Why ‘fail fast’ is all wrong

“As a company, we’re going to fail fast. This is our innovation secret sauce that will power us to beat our competitors and deliver the absolute best in customer service”

How many times have we heard words in a similar vein to this, whether it be in a company set of principles, stirring rallying cry from the CEO or our managers reinforcing the need to be creative? In particular, I want to focus on the words “fail fast” as these two innocuous words together have become a powerful corporate mantra signifying, by embracing failure, how progressive and innovative a company is.

The problem is that these two words just should never be used

And the reason is that the language is diametrically opposed to who we are as human beings, it is the language equivalent of King Canute famously attempting to stop the tide.

Let me build the case.

Thomas Edison once famously said “I have not failed 700 times. I have not failed once. I have succeeded in proving that those 700 ways will not work. When I have eliminated the ways that will not work, I will find the way that will work.”  I think this is at the core of the problem, experimentation is not failure it is an exercise in learning.

Words matter and language matters, it’s the human internet and if we get the words and language wrong it has consequences how we behave, perform and work together – it reinforces our network or destabilises it.

As soon as we use the word failure or fail in any context and try and treat it as a positive, we start fighting against millions of years of evolution – nature and thousands of years of human socialisation – nurture.

Let’s start with nature, biologically we evolved knowing that to win meant we got to eat, reproduce and survive. Losing, on the other hand, ended in starvation, isolation and being eaten by something with really big teeth. Our species, actually all species, knows that winning and losing is the difference between life and death, losing didn’t often result in a second chance or learning from our mistake it was unfortunately very black and white – winning good, losing bad.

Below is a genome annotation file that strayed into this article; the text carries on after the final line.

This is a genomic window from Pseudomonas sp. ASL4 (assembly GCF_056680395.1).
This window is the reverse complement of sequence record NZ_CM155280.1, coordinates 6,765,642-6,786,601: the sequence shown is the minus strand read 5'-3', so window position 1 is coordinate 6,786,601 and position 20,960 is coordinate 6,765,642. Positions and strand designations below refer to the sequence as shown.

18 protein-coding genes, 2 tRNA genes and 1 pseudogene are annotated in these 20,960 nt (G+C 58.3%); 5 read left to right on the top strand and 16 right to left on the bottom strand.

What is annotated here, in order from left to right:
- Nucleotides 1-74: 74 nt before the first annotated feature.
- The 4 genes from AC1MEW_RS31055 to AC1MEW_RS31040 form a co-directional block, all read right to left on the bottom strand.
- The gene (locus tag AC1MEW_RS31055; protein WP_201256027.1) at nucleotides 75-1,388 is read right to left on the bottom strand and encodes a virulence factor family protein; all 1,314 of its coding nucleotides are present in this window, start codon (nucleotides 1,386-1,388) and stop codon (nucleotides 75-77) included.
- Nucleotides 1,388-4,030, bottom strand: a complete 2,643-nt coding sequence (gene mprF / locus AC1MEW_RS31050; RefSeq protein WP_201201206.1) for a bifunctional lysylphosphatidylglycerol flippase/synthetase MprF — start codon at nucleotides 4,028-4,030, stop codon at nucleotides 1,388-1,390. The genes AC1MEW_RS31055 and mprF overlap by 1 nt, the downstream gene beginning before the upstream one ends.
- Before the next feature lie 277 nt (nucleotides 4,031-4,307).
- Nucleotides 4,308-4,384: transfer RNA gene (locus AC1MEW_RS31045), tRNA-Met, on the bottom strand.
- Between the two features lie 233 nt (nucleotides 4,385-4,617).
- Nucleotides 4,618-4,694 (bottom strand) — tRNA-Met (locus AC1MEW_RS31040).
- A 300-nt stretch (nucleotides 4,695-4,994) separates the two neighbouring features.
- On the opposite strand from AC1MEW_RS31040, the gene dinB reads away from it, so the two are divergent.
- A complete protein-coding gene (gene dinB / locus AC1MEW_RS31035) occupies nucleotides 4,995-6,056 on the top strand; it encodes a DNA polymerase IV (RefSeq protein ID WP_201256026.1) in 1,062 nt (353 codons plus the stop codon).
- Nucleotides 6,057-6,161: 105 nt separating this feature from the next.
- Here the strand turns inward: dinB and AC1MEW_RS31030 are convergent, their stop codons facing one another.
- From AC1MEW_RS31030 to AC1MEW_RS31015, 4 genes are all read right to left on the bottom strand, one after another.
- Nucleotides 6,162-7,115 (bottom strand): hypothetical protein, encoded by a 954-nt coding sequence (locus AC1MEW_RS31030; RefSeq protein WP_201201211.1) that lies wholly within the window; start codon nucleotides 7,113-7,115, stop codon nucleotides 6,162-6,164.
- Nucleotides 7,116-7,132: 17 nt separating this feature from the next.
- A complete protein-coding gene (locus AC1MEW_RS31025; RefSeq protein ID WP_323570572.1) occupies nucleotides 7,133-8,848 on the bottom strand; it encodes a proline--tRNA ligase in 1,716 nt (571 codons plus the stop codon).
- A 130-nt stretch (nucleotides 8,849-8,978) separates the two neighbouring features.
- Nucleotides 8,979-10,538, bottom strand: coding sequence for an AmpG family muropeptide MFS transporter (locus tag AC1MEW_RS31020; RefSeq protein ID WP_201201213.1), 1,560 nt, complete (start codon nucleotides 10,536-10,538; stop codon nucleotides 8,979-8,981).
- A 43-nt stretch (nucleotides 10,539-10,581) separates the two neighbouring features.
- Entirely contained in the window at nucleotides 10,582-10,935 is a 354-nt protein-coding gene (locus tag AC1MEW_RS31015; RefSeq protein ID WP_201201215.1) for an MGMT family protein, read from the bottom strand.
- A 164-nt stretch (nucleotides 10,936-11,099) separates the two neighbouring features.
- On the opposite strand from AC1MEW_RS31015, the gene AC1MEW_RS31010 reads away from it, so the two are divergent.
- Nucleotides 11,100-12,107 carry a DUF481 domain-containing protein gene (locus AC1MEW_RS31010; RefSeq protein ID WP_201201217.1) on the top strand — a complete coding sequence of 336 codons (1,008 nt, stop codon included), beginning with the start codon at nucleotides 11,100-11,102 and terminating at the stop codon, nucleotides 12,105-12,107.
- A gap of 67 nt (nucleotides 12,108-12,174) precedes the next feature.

If it was just nature and fighting against biological instincts, we might be ok but nurture simply compounds this. We’ve had it ingrained in us from pretty much as soon as we were rolled out of the hospital to differentiate between winning and losing. It started from being rewarded as a child for doing something good (winning) and punished for seeing what a bucket of mud looks like on mums carpet (losing). In academia, we continually grade kids, which in essence is just a glorified intellectual sporting contest. Sport, the main culprit, from a participatory and viewing perspective is only about winning and losing, sure we talk about participating and having fun but ultimately, it’s a competition where there is one winner and 2nd, 3rd et al are the losers. Finally, when we enter the workforce, promotions, bonuses etc simply reinforce this status quo. I could add lotteries and the share market to the long list of reinforcing factors but I think you get the drift.

So we’re pretty much screwed, is it any wonder that as soon as organisations start using the fail fast language our brains go into haywire with every instinct rebelling consciously and unconsciously

But here’s the rub, failing and failing fast is the key to rapid learning.  It works, it has for the entire human experience, and if embraced can drive fast company growth through innovation. So failure the action is good but failure the language is bad – How do we position the benefits of failure in our organisations while not being King Canute and fighting our programming?

I think it’s as simple as using different language, if we think about failing it’s all just an input into the outcome which is the learning experience, let’s start using the language of the outcome rather than the language of the input. Simply replace fail with learn, using the words learn and learning (outcome) rather than the words fail and failure (inputs).  So ‘fail fast’ is now ‘learn fast’ and instead of saying “what failed” it’s now “what did we learn today”

I know it seems like semantics but when we use language that is opposed to how we’re programmed it inhibits our ability to create and work with freedom and clarity of mind. This subtle shift of language within organisations focuses on using positive language that is outcome focused and reinforces the learning culture that is your company’s holy grail.

So what did you learn today?

Leave a Reply

Your email address will not be published. Required fields are marked *

You may use these HTML tags and attributes: <a href="" title=""> <abbr title=""> <acronym title=""> <b> <blockquote cite=""> <cite> <code> <del datetime=""> <em> <i> <q cite=""> <s> <strike> <strong>